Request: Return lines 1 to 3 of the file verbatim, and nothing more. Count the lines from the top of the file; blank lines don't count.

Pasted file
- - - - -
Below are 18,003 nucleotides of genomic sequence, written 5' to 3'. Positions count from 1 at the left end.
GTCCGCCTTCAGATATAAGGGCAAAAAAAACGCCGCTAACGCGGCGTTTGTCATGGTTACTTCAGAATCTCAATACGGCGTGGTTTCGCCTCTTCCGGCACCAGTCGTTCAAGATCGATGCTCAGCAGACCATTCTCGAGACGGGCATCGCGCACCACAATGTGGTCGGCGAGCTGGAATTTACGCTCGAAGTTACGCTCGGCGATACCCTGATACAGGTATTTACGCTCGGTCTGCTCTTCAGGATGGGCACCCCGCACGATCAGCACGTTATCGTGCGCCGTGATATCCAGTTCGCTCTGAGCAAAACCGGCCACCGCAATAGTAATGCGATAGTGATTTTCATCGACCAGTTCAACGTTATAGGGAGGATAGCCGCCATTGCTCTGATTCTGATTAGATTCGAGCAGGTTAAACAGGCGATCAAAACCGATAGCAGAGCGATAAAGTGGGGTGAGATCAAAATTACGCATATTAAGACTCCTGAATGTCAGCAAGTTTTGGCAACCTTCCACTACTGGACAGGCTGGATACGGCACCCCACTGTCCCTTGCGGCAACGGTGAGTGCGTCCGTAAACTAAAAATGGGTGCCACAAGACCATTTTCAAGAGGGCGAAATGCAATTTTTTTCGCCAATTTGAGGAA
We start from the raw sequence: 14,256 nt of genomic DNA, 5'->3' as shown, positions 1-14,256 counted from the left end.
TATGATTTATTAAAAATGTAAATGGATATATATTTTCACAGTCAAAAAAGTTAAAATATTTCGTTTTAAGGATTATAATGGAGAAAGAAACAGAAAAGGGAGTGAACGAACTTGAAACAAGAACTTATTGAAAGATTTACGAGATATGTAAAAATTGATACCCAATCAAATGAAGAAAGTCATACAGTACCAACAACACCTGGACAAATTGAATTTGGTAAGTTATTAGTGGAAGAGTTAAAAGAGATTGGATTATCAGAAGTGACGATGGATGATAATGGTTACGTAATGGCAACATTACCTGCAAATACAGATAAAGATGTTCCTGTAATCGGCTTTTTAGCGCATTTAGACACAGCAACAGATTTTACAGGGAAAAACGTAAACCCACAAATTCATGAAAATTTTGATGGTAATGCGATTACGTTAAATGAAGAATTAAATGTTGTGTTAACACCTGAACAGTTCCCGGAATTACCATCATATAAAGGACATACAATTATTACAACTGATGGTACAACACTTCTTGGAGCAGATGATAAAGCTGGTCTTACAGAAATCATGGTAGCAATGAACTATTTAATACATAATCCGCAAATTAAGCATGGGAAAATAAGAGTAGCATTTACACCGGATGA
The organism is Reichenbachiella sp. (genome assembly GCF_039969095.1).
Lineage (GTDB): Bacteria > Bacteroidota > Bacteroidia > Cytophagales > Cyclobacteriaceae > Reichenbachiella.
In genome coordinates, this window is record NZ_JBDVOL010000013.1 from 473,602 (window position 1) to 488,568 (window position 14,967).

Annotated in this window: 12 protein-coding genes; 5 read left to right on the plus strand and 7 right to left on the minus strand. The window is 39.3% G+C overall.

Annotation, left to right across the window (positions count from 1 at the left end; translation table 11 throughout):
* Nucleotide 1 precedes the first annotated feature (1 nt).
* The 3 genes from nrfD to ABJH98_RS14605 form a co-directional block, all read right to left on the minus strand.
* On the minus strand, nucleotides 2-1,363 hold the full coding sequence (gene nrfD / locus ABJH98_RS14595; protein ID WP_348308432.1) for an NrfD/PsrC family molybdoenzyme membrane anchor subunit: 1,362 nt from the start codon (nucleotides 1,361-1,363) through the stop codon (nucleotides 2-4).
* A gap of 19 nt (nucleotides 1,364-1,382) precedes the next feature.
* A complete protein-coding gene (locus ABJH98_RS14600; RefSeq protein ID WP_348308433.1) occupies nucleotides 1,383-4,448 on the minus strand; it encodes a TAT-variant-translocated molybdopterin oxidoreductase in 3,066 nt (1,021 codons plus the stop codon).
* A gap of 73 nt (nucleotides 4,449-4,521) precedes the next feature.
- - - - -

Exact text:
Below are 18,003 nucleotides of genomic sequence, written 5' to 3'. Positions count from 1 at the left end.
GTCCGCCTTCAGATATAAGGGCAAAAAAAACGCCGCTAACGCGGCGTTTGTCATGGTTACTTCAGAATCTCAATACGGCGTGGTTTCGCCTCTTCCGGCACCAGTCGTTCAAGATCGATGCTCAGCAGACCATTCTCGAGACGGGCATCGCGCACCACAATGTGGTCGGCGAGCTGGAATTTACGCTCGAAGTTACGCTCGGCGATACCCTGATACAGGTATTTACGCTCGGTCTGCTCTTCAGGATGGGCACCCCGCACGATCAGCACGTTATCGTGCGCCGTGATATCCAGTTCGCTCTGAGCAAAACCGGCCACCGCAATAGTAATGCGATAGTGATTTTCATCGACCAGTTCAACGTTATAGGGAGGATAGCCGCCATTGCTCTGATTCTGATTAGATTCGAGCAGGTTAAACAGGCGATCAAAACCGATAGCAGAGCGATAAAGTGGGGTGAGATCAAAATTACGCATATTAAGACTCCTGAATGTCAGCAAGTTTTGGCAACCTTCCACTACTGGACAGGCTGGATACGGCACCCCACTGTCCCTTGCGGCAACGGTGAGTGCGTCCGTAAACTAAAAATGGGTGCCACAAGACCATTTTCAAGAGGGCGAAATGCAATTTTTTTCGCCAATTTGAGGAA
We start from the raw sequence: 14,256 nt of genomic DNA, 5'->3' as shown, positions 1-14,256 counted from the left end.